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Performance Management as a Driver of Employee Engagement: It Requires a Coach

It is no secret that performance management is evolving.  Gone (or almost gone) are the days when the annual performance review was the benchmark for evaluating employee performance. Indeed, managers don’t like giving them and employees don’t like receiving them; and in many organizations, they function almost solely as a means to grade an employee against their peers and determine the level of their compensation. The annual appraisal is a snapshot in time, static, lacks agility, is rarely a meaningful reflection of employee performance and is certainly not focused on building relationships, teams, or driving engagement.

Employers are shifting to more agile systems, focused on goal management, frequent check-ins, and continuous feedback. It is a system that relies upon relationships and teamwork to reach organizational goals. This shift, in order to be effective, requires managers to move from part-time evaluator to full-time coach.

How does an organization move from the old model of performance management to the model of performance engagement?

  1. Invest in training your managers to be coaches . According to Gallup’s 2017 State of the American Workforce Report, only one in five employees say their performance is managed in a way that motivates them to do outstanding work. Motivating employees requires skilled coaches who establish expectations, create accountability, and create an environment that is both encouraging and purposeful.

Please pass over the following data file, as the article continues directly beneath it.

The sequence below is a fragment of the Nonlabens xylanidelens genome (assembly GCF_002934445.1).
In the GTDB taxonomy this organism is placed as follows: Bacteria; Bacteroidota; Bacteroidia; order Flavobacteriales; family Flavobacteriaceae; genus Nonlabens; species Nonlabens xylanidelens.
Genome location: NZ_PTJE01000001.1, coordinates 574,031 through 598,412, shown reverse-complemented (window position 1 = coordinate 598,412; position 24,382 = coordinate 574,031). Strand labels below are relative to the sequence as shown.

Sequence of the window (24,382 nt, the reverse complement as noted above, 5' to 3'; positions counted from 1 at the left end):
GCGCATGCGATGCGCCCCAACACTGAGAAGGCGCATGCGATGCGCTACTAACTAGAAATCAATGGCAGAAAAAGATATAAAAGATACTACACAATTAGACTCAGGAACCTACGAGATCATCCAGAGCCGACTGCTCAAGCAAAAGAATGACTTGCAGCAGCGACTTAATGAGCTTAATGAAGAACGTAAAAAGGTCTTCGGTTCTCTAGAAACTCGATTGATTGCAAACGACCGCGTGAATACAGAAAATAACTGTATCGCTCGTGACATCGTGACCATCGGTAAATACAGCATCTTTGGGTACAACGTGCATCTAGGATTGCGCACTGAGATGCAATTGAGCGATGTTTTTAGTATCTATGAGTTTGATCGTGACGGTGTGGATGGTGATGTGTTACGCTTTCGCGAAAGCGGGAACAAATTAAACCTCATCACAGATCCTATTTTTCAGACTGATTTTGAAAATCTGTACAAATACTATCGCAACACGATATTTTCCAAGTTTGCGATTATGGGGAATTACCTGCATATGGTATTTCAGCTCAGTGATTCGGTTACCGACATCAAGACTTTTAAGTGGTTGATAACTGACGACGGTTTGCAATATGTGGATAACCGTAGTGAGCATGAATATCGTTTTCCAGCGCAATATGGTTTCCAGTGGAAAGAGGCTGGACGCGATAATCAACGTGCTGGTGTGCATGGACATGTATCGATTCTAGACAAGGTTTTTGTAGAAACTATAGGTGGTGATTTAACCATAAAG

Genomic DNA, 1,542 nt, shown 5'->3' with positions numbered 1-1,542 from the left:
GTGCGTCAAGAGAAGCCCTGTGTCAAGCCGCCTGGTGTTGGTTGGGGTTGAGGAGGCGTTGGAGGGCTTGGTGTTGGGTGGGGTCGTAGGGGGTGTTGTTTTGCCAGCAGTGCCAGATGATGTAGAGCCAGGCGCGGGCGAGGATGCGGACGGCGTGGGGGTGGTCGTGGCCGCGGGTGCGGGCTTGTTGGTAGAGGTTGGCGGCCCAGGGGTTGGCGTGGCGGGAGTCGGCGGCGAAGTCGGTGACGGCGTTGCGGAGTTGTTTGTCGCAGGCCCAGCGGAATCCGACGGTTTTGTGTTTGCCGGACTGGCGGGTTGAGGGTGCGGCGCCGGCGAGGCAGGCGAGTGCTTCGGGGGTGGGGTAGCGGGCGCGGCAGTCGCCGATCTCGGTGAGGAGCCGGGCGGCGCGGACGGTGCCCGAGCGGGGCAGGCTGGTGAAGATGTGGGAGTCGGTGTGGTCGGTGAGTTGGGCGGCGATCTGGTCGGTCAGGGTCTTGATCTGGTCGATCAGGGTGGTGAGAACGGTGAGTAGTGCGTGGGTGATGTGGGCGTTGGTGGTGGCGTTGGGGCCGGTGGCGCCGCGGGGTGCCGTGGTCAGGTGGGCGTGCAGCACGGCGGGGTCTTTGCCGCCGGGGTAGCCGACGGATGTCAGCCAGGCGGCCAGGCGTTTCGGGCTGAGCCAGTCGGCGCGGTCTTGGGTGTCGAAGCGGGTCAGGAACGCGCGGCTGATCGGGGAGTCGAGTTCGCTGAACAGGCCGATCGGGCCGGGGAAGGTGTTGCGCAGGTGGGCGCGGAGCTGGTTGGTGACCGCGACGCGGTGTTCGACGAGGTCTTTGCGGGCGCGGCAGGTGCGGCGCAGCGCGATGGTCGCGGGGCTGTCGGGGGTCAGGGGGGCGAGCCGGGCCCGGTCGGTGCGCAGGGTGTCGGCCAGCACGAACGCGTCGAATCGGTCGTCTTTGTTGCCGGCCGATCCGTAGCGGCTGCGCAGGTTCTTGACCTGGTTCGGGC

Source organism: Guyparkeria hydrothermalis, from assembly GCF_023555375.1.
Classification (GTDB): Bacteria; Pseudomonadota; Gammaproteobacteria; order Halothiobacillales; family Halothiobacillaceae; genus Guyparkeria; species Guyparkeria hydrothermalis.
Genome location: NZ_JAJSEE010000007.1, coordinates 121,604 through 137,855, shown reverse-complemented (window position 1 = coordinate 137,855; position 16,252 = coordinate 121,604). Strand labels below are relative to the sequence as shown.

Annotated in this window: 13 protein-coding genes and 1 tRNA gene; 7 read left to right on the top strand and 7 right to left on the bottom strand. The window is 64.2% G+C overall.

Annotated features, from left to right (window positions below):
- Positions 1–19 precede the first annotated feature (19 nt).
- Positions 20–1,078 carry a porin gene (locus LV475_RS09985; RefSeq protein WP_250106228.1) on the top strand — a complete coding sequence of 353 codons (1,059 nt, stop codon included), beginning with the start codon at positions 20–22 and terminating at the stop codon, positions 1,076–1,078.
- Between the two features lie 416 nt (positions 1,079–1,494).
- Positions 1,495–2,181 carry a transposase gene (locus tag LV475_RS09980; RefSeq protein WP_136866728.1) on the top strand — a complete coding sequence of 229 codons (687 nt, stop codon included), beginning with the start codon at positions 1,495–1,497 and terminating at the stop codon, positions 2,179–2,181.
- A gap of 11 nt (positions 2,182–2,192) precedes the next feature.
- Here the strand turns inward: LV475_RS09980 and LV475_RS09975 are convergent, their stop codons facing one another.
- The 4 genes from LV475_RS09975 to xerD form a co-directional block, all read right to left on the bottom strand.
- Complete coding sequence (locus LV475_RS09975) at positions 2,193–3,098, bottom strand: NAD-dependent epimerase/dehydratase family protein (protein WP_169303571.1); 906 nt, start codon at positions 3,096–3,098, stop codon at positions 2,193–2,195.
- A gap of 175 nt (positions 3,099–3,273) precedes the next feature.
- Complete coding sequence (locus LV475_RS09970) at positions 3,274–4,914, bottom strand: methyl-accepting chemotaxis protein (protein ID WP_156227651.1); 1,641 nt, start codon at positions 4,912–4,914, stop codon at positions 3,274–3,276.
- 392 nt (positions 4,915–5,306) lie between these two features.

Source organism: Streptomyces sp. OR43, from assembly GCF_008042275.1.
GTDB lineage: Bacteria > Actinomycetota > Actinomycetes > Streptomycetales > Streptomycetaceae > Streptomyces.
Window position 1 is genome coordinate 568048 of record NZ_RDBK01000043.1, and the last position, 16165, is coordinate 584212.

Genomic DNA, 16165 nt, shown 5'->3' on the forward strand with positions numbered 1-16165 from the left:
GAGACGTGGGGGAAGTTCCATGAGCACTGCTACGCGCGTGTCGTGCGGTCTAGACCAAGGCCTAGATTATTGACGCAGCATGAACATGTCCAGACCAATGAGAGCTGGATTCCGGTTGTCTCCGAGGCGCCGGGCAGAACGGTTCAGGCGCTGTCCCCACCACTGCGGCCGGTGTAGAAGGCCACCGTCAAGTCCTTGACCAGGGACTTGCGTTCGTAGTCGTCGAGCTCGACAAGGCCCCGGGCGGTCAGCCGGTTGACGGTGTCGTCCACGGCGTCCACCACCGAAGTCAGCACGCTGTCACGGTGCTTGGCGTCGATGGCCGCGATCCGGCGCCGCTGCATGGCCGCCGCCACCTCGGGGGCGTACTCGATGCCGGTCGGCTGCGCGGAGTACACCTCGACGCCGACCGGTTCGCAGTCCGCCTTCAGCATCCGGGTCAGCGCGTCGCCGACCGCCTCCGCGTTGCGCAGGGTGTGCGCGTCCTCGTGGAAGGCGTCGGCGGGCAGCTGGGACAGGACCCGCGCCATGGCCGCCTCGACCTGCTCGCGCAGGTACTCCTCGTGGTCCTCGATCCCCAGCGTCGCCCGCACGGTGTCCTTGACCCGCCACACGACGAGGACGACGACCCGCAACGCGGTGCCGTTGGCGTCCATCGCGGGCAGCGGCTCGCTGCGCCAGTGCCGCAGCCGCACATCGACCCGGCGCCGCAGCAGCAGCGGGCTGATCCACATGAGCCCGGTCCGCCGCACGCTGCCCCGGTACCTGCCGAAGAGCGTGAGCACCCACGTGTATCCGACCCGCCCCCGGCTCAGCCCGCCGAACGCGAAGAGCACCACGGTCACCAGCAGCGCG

2. Shift from a system of individual ‘grades’ to one that takes a 360 degree look at the individual and the team . Instead of managers focusing on assigning grades to various performance objectives established long ago, focus on the employee’s role within the organization and their impact and influences on those in all directions (up, down, and lateral). Frequent check-ins and feedback with all members of the team provide an opportunity to gain a more holistic view of the employees’ contributions and performance.
  3. Cultivate the idea that performance engagement is an integral part of the overall employee experience . The overall employee experience is what drives (or detracts from) employee engagement. Performance management needs to be considered just as much a part of the employee experience as recruitment, education and training opportunities, and compensation. It should not be neglected.

Viewing performance management as an integral part of the overall employee experience makes it a powerful tool for engaging employees and driving business outcomes.  The impact of these new performance practices is high. The Deloitte 2017 report on Global Human Capital Trends notes that 90 percent of companies that have redesigned their performance management practices see direct improvements in employee engagement, with 83 percent saying they see the quality of conversations between managers and employees going up. Forward thinking organizations will investment the time and resources to make this shift and position themselves for success.